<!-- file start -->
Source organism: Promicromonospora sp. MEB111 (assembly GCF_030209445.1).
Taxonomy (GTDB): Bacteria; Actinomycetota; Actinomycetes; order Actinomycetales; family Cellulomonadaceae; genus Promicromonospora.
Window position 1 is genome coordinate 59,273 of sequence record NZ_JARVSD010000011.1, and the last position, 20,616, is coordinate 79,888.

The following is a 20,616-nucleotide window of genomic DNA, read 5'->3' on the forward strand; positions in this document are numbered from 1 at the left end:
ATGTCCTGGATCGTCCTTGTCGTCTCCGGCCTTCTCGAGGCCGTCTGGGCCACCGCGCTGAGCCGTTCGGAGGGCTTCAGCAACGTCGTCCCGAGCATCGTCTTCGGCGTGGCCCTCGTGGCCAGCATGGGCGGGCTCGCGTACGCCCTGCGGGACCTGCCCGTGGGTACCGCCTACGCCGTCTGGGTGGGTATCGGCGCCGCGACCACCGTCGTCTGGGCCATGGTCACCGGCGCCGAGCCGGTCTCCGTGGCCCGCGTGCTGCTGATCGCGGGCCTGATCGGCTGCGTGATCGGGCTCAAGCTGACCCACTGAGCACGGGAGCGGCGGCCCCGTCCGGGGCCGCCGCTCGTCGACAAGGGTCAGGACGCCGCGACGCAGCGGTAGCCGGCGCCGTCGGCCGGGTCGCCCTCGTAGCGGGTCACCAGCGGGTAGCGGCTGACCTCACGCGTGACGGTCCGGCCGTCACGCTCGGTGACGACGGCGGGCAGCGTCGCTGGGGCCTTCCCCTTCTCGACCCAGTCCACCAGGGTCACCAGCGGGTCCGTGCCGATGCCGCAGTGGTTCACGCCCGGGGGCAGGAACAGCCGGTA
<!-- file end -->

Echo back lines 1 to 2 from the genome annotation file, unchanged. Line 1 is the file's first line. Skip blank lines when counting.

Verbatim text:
Source organism: Promicromonospora sp. MEB111 (assembly GCF_030209445.1).
Taxonomy (GTDB): Bacteria; Actinomycetota; Actinomycetes; order Actinomycetales; family Cellulomonadaceae; genus Promicromonospora.